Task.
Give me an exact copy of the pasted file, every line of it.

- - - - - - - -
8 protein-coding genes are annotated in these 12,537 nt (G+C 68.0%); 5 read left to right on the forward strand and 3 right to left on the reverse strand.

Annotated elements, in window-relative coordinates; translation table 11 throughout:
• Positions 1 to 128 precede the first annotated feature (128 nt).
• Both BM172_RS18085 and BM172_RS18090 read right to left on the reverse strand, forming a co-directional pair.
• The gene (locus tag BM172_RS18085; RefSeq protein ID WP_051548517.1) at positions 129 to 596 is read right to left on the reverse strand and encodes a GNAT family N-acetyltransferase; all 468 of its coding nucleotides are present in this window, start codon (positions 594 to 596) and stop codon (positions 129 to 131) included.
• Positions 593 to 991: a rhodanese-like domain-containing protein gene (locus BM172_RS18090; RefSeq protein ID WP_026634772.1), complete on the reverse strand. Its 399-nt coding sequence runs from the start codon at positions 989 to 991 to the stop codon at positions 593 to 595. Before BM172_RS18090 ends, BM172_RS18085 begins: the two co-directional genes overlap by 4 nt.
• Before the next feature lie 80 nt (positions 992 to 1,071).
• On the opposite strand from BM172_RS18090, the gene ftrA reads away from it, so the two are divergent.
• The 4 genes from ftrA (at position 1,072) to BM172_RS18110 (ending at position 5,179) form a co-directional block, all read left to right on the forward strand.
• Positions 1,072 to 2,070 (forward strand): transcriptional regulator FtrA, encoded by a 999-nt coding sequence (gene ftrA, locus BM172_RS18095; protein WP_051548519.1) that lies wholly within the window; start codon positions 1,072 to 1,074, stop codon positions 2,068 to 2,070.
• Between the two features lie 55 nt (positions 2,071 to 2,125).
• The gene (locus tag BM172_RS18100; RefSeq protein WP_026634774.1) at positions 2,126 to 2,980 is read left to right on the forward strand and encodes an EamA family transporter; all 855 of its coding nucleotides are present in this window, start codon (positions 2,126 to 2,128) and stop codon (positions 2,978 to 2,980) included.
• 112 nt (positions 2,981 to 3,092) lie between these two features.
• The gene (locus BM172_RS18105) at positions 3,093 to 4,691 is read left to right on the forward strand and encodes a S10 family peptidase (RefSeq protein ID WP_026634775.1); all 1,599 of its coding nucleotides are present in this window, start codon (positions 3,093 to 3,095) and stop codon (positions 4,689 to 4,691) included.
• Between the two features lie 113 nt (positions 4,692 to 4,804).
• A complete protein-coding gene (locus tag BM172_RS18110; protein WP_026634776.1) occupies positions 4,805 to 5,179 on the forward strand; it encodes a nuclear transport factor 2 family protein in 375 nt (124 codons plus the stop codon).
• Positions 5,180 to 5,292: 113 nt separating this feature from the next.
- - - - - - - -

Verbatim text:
8 protein-coding genes are annotated in these 12,537 nt (G+C 68.0%); 5 read left to right on the forward strand and 3 right to left on the reverse strand.

Annotated elements, in window-relative coordinates; translation table 11 throughout:
• Positions 1 to 128 precede the first annotated feature (128 nt).
• Both BM172_RS18085 and BM172_RS18090 read right to left on the reverse strand, forming a co-directional pair.
• The gene (locus tag BM172_RS18085; RefSeq protein ID WP_051548517.1) at positions 129 to 596 is read right to left on the reverse strand and encodes a GNAT family N-acetyltransferase; all 468 of its coding nucleotides are present in this window, start codon (positions 594 to 596) and stop codon (positions 129 to 131) included.
• Positions 593 to 991: a rhodanese-like domain-containing protein gene (locus BM172_RS18090; RefSeq protein ID WP_026634772.1), complete on the reverse strand. Its 399-nt coding sequence runs from the start codon at positions 989 to 991 to the stop codon at positions 593 to 595. Before BM172_RS18090 ends, BM172_RS18085 begins: the two co-directional genes overlap by 4 nt.
• Before the next feature lie 80 nt (positions 992 to 1,071).
• On the opposite strand from BM172_RS18090, the gene ftrA reads away from it, so the two are divergent.
• The 4 genes from ftrA (at position 1,072) to BM172_RS18110 (ending at position 5,179) form a co-directional block, all read left to right on the forward strand.
• Positions 1,072 to 2,070 (forward strand): transcriptional regulator FtrA, encoded by a 999-nt coding sequence (gene ftrA, locus BM172_RS18095; protein WP_051548519.1) that lies wholly within the window; start codon positions 1,072 to 1,074, stop codon positions 2,068 to 2,070.
• Between the two features lie 55 nt (positions 2,071 to 2,125).
• The gene (locus tag BM172_RS18100; RefSeq protein WP_026634774.1) at positions 2,126 to 2,980 is read left to right on the forward strand and encodes an EamA family transporter; all 855 of its coding nucleotides are present in this window, start codon (positions 2,126 to 2,128) and stop codon (positions 2,978 to 2,980) included.
• 112 nt (positions 2,981 to 3,092) lie between these two features.
• The gene (locus BM172_RS18105) at positions 3,093 to 4,691 is read left to right on the forward strand and encodes a S10 family peptidase (RefSeq protein ID WP_026634775.1); all 1,599 of its coding nucleotides are present in this window, start codon (positions 3,093 to 3,095) and stop codon (positions 4,689 to 4,691) included.
• Between the two features lie 113 nt (positions 4,692 to 4,804).
• A complete protein-coding gene (locus tag BM172_RS18110; protein WP_026634776.1) occupies positions 4,805 to 5,179 on the forward strand; it encodes a nuclear transport factor 2 family protein in 375 nt (124 codons plus the stop codon).
• Positions 5,180 to 5,292: 113 nt separating this feature from the next.